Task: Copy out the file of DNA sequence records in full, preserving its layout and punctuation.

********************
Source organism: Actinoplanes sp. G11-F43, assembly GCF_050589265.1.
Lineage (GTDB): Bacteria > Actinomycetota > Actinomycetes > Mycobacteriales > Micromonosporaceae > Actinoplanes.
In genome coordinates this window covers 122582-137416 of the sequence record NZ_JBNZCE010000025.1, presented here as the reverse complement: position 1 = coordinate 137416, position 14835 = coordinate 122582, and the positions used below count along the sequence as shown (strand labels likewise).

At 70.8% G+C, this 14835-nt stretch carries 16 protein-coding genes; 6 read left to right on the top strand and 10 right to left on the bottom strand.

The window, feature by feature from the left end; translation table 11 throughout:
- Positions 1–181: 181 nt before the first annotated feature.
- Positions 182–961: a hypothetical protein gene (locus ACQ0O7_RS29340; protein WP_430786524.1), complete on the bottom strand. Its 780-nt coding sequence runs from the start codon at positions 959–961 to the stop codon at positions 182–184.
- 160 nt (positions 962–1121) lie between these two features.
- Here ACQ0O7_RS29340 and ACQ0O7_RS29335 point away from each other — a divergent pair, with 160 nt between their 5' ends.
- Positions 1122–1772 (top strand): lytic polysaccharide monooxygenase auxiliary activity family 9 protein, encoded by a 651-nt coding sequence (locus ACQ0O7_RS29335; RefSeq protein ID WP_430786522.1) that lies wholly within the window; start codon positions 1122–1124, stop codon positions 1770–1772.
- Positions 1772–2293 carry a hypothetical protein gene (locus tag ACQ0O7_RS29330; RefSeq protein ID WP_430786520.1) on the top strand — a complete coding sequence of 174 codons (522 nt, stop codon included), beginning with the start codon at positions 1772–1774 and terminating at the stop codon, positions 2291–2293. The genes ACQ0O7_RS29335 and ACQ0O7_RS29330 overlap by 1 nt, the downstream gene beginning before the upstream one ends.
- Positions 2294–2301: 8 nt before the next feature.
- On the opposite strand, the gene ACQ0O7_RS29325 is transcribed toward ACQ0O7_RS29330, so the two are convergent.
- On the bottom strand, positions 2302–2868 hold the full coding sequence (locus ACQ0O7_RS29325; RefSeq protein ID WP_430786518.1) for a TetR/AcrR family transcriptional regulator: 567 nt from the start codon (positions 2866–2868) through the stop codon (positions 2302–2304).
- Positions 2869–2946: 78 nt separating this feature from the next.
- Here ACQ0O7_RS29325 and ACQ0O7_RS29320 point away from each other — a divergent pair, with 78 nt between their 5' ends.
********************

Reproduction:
Source organism: Actinoplanes sp. G11-F43, assembly GCF_050589265.1.
Lineage (GTDB): Bacteria > Actinomycetota > Actinomycetes > Mycobacteriales > Micromonosporaceae > Actinoplanes.
In genome coordinates this window covers 122582-137416 of the sequence record NZ_JBNZCE010000025.1, presented here as the reverse complement: position 1 = coordinate 137416, position 14835 = coordinate 122582, and the positions used below count along the sequence as shown (strand labels likewise).

At 70.8% G+C, this 14835-nt stretch carries 16 protein-coding genes; 6 read left to right on the top strand and 10 right to left on the bottom strand.

The window, feature by feature from the left end; translation table 11 throughout:
- Positions 1–181: 181 nt before the first annotated feature.
- Positions 182–961: a hypothetical protein gene (locus ACQ0O7_RS29340; protein WP_430786524.1), complete on the bottom strand. Its 780-nt coding sequence runs from the start codon at positions 959–961 to the stop codon at positions 182–184.
- 160 nt (positions 962–1121) lie between these two features.
- Here ACQ0O7_RS29340 and ACQ0O7_RS29335 point away from each other — a divergent pair, with 160 nt between their 5' ends.
- Positions 1122–1772 (top strand): lytic polysaccharide monooxygenase auxiliary activity family 9 protein, encoded by a 651-nt coding sequence (locus ACQ0O7_RS29335; RefSeq protein ID WP_430786522.1) that lies wholly within the window; start codon positions 1122–1124, stop codon positions 1770–1772.
- Positions 1772–2293 carry a hypothetical protein gene (locus tag ACQ0O7_RS29330; RefSeq protein ID WP_430786520.1) on the top strand — a complete coding sequence of 174 codons (522 nt, stop codon included), beginning with the start codon at positions 1772–1774 and terminating at the stop codon, positions 2291–2293. The genes ACQ0O7_RS29335 and ACQ0O7_RS29330 overlap by 1 nt, the downstream gene beginning before the upstream one ends.
- Positions 2294–2301: 8 nt before the next feature.
- On the opposite strand, the gene ACQ0O7_RS29325 is transcribed toward ACQ0O7_RS29330, so the two are convergent.
- On the bottom strand, positions 2302–2868 hold the full coding sequence (locus ACQ0O7_RS29325; RefSeq protein ID WP_430786518.1) for a TetR/AcrR family transcriptional regulator: 567 nt from the start codon (positions 2866–2868) through the stop codon (positions 2302–2304).
- Positions 2869–2946: 78 nt separating this feature from the next.
- Here ACQ0O7_RS29325 and ACQ0O7_RS29320 point away from each other — a divergent pair, with 78 nt between their 5' ends.